6. Butch Camp: On the Discursive Construction of a Queer Identity Position
Veronika Koller [+]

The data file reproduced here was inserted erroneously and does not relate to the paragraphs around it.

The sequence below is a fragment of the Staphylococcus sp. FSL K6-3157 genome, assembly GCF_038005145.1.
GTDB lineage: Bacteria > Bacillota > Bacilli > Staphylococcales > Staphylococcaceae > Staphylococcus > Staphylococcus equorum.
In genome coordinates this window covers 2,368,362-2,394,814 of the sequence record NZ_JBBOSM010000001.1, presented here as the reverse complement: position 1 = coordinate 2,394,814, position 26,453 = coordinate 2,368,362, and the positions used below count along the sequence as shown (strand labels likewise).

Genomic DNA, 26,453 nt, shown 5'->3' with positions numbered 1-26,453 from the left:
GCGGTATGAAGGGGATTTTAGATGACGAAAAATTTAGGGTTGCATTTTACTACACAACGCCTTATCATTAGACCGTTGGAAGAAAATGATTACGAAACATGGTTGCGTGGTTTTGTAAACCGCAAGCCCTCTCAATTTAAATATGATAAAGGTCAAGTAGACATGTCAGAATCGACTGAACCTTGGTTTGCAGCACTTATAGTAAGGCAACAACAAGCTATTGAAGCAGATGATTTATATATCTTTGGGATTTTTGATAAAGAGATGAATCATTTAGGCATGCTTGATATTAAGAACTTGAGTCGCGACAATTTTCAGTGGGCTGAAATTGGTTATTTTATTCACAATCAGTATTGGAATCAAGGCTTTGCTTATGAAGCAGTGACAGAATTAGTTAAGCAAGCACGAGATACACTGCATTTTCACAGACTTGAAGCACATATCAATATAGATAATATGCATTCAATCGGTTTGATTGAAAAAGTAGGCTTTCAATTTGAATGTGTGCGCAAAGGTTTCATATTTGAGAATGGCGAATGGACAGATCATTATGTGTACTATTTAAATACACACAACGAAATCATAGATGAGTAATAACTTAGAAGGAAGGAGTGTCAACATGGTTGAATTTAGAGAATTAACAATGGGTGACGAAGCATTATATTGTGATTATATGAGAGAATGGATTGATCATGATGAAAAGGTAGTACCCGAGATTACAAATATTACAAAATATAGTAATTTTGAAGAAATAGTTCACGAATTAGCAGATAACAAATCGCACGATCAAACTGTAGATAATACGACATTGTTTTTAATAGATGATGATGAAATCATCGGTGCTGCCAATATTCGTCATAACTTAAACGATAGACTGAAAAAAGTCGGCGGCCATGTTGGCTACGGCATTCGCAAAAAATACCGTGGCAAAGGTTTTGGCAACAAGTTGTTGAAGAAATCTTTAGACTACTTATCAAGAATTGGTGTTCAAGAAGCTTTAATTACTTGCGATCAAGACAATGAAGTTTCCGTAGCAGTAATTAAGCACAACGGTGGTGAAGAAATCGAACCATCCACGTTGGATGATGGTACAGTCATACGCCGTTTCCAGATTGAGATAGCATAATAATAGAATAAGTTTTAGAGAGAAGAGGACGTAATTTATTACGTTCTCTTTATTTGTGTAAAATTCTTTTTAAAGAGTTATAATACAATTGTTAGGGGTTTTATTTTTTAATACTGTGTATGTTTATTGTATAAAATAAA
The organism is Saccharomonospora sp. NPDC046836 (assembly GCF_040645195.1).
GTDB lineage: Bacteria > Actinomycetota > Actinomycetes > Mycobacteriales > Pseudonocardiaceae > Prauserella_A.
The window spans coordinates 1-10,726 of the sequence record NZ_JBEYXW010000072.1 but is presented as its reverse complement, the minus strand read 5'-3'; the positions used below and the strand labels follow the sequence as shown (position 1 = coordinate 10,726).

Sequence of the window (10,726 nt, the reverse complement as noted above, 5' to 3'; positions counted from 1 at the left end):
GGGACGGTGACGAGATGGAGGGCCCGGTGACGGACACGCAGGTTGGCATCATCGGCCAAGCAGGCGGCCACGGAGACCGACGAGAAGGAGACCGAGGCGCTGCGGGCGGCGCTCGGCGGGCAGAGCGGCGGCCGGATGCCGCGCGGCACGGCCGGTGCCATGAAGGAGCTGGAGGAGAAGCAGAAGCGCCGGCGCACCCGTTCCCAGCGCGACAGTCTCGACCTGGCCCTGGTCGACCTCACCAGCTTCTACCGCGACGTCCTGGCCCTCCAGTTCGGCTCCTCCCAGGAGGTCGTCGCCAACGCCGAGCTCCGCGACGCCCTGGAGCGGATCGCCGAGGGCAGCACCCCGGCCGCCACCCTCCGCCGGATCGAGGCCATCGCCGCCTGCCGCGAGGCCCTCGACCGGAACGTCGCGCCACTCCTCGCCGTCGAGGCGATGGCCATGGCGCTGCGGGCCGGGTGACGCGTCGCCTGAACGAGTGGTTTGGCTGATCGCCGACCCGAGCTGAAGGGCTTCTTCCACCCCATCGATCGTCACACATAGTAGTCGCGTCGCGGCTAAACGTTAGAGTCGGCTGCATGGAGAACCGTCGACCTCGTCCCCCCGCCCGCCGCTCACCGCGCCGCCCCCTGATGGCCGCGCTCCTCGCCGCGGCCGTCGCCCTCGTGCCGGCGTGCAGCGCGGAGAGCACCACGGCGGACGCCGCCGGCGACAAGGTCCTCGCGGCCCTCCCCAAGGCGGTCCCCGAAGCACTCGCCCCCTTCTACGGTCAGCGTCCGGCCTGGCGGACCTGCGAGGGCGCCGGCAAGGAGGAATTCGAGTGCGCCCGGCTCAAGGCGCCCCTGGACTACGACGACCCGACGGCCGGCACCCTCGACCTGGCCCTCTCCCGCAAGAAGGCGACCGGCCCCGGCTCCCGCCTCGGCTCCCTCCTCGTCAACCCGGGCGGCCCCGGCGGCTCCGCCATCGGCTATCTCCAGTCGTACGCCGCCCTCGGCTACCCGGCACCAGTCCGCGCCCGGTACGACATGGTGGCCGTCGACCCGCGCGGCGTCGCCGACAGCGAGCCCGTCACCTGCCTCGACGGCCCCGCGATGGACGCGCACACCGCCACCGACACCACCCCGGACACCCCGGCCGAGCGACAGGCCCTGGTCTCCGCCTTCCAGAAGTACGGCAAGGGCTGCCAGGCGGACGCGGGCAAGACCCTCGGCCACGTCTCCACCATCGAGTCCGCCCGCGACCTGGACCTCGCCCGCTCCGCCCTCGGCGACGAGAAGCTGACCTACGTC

This chapter analyses an historical essay by Lorna Gulston that constructs a particular lesbian identity position by combining elements of female masculinity/butchness with a camp stance usually attributed to gay men. Beyond the text itself, the analysis also addresses how the article, which was published in a British feminist magazine in 1980, sets this identity in opposition to prevailing discourses on lesbian identity at that historical moment. More generally, the essay is intended to contribute to a data-driven discussion that links claims about the relations between language, gender and sexuality back to concrete textual evidence. Employing a discourse-historical approach, the analysis focuses on the parameters of social actor representation, intertextuality and interdiscursivity. It draws on earlier discourses and practices by setting up 1950s-style butches and femmes as social actor groups, while ironically alluding to 1970s lesbian feminists who criticized lesbians’ gendered subject positions as an emulation of oppressive heterosexuality. Irony is a predominant feature in the text, realised by metaphors that draw on biologist notions of gender (e.g. BUTCHES ARE AN ENDANGERED SPECIES), and by extreme hypotaxis mimicking archaic speech styles. Apart from irony, the text also exhibits other features of ‘camp talk’ such as innuendo, Latinate terms, or hyperbole. The text constructs a hybrid butch/camp identity while ironically drawing on essentialist notions of gender and sexuality, and can therefore be regarded as an early instance of queer discourse. How the author parodies and exaggerates lesbian feminist notions of butch/femme as a bygone 1950s cliché shows her as being ahead of her time. An analysis of her text is thus highly relevant for present-day scholars of language, gender and sexuality.